We should strive to improve the existing background check system for licensed dealers before expanding its scope, because it produces far too many false positive (and temporary) prohibitions. “Universal” background checks will not be the magic bullet that stops criminal “gun violence”.
“Assault weapon” bans are another example of a gun-control proposal that doesn’t stand scrutiny. The FBI reports more homicides by hammers, clubs and cutlery than by all rifles. Yet, no one speaks of banning cutlery or clubs (except in England, of course).
Just what would be banned as an “assault weapon” anyway?
Congresswoman Carolyn McCarthy was asked: “What is a barrel shroud? And why should we regulate that?” She finally admitted: “I actually don’t know what a barrel shroud is . . . I believe it a shoulder thing that goes up.” A barrel shroud is just a fore grip that prevents the user burning his hand on a hot barrel. Neither this, nor any fore grip, have any influence on lethality of “military-type guns”.
There is no practical definition of an “assault weapon” that distinguishes it meaningfully from most other types of firearms. The attempt to do so would lead down the slippery slope to outlawing all semi-automatic firearms. But it’s politically and practically impossible to confiscate the ubiquitous semi-auto long gun in America, while handguns have already been defined by the Supreme Court as in common use and therefore inviolable.
In fact, none of the supposedly “reasonable”, “common sense” gun controls proposed stand up to political or practical scrutiny. Gun control advocates know this and refuse to debate the effectiveness or economics of implementation and enforcement. When challenged they always retreat immediately behind the shield of “We have to do SOMETHING!”
Stated clearly, we are being lied to. Politicians promise gun control to satisfy their fearful constituents, yet there is never any measurable impact on gunshot deaths or wounding.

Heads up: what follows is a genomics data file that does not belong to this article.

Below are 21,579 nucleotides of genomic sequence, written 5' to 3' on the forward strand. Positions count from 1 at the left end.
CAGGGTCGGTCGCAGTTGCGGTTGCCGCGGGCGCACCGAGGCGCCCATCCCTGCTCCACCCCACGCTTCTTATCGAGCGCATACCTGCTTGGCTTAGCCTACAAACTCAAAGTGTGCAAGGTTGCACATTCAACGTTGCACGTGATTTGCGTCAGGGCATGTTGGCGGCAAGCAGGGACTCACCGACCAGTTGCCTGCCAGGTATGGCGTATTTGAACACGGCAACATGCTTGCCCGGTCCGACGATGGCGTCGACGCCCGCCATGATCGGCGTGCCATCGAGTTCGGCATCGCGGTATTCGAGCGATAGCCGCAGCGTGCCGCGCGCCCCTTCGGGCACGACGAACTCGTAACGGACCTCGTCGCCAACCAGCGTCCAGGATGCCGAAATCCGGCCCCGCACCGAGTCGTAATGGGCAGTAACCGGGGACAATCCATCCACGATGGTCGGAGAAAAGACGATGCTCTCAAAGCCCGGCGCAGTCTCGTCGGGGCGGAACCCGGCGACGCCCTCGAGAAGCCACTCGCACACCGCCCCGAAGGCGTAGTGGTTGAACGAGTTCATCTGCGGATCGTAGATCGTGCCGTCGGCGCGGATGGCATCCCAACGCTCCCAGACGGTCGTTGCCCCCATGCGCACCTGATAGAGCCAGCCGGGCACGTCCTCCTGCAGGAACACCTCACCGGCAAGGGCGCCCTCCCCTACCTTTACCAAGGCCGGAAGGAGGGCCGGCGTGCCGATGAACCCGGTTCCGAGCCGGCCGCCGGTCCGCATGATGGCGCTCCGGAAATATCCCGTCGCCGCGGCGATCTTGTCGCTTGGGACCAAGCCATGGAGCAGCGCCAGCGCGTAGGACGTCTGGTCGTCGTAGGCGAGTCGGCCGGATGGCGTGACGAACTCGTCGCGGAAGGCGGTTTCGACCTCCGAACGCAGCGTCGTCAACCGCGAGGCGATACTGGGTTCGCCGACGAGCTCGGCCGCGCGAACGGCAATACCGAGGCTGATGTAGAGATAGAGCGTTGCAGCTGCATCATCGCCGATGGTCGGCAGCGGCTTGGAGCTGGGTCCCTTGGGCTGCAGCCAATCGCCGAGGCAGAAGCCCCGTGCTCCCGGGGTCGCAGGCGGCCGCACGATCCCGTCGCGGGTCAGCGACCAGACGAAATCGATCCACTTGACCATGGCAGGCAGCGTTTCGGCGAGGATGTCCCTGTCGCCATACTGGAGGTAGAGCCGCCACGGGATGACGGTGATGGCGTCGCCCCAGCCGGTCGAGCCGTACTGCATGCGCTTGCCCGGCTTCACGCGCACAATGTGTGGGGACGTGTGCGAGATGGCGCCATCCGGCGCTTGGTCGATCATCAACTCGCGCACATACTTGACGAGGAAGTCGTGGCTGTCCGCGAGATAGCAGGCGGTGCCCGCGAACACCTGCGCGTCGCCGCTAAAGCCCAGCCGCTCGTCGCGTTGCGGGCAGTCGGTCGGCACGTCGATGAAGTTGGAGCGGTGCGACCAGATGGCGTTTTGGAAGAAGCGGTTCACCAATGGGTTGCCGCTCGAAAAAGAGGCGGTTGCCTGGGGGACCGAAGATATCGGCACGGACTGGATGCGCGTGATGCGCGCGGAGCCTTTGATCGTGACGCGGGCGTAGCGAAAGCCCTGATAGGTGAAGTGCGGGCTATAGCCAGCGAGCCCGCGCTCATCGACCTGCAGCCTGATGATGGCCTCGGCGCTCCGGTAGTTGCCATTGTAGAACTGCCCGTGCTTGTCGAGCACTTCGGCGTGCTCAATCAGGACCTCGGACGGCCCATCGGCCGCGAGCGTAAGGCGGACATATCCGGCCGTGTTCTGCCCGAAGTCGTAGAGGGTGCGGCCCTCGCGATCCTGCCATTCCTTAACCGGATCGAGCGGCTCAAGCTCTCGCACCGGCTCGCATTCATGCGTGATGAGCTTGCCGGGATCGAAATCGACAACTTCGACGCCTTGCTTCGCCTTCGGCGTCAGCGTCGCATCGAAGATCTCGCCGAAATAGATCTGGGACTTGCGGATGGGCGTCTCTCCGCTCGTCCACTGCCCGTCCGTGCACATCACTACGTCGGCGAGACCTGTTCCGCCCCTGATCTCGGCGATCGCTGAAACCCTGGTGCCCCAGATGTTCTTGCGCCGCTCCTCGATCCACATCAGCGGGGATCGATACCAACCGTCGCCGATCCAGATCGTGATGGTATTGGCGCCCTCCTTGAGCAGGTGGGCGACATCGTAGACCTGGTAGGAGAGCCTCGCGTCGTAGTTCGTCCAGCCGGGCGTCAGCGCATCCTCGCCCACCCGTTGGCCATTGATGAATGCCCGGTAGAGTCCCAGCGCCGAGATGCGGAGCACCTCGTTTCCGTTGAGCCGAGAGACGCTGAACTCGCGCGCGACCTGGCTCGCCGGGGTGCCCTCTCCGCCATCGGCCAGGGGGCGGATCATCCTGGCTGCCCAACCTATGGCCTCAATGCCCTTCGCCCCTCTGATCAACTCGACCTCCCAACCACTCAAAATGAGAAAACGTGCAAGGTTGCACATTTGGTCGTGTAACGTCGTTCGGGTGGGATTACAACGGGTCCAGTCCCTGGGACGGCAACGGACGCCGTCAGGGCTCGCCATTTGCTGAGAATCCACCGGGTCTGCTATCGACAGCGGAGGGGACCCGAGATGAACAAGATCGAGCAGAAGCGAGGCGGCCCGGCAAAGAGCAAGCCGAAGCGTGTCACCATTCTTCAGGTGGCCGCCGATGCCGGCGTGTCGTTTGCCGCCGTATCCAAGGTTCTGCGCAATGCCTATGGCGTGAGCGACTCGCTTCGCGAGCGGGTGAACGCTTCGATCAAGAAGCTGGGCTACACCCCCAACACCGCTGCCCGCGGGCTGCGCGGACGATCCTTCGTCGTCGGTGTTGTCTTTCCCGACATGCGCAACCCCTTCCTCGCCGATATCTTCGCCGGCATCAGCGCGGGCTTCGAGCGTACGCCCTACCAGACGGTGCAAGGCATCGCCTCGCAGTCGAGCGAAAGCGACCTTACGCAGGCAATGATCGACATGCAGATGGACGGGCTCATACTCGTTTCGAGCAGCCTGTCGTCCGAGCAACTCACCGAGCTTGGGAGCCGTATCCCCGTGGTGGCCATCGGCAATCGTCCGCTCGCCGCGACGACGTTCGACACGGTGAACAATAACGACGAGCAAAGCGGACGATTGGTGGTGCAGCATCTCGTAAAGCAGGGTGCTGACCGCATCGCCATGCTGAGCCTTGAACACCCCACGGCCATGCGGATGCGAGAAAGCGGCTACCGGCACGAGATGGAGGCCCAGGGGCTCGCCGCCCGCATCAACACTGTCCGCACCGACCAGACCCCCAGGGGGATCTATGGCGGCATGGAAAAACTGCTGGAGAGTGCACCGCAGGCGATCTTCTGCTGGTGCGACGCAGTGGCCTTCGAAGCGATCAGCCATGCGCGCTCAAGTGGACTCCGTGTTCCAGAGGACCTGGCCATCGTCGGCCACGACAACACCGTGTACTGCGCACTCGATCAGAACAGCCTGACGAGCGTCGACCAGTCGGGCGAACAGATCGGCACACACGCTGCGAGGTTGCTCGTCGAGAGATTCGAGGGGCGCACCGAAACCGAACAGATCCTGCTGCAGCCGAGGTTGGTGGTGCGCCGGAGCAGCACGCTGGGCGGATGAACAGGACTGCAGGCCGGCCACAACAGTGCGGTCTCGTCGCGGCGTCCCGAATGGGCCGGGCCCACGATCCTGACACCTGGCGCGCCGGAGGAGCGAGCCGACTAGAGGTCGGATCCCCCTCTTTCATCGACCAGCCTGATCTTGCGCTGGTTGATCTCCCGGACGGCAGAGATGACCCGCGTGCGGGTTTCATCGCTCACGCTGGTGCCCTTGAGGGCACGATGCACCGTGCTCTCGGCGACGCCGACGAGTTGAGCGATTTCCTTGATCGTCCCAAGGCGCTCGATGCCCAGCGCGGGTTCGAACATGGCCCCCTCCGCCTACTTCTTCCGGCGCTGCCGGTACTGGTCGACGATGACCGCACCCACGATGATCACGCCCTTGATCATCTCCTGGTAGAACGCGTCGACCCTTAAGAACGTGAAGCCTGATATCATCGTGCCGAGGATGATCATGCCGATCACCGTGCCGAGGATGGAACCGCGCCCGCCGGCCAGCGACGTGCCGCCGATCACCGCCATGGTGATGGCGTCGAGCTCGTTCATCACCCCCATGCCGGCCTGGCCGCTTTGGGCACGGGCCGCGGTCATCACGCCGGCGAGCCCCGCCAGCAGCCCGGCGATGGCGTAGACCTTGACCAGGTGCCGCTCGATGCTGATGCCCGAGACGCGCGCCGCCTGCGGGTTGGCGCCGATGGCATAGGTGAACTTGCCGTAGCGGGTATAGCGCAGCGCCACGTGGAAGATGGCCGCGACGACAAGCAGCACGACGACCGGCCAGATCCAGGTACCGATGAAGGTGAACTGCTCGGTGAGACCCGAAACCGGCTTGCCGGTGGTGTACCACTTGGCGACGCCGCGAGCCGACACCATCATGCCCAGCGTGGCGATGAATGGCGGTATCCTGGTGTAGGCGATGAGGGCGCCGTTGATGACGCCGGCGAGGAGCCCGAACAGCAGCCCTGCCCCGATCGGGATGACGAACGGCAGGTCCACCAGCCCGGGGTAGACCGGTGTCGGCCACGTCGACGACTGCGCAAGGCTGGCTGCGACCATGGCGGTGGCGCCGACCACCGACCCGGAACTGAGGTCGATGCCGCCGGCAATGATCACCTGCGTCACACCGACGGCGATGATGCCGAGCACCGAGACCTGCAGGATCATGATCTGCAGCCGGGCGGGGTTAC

Why? Because no gun control measure short of successful nationwide confiscation of all firearms could substantially affect these casualties.
Two-thirds of gunshot deaths are suicides, and a single-shot weapon does as well as one with a 100 round magazine for that. One-third of gunshot deaths are homicides;, and almost all injuries are attempted homicides. These are committed mostly by convicted felons, gang members, and in drug-related crime. Meanwhile, mortality due to firearm accidents has practically become a rounding error.
Until we are prepared to criminalize as much as half of Americans, repeal of the Second Amendment won’t happen. Nor could it be passed while 42 states are Right-to-Carry jurisdictions and just 13 opposing states could block any amendment.
Politicians using gun control to mobilize their base on Election Day are also inflaming gun owners to vote to against them. These effects seem, so far, to offset one another.
Why do progressives risk jeopardizing the rest of their platform for the promise of “reasonable” and “common-sense”, but impotent, “gun control”? Why do they pursue incremental gun control that can’t deliver on its false promise of reducing gunshot mortality and morbidity?
Maybe they’re lying to themselves as much as to the rest of us.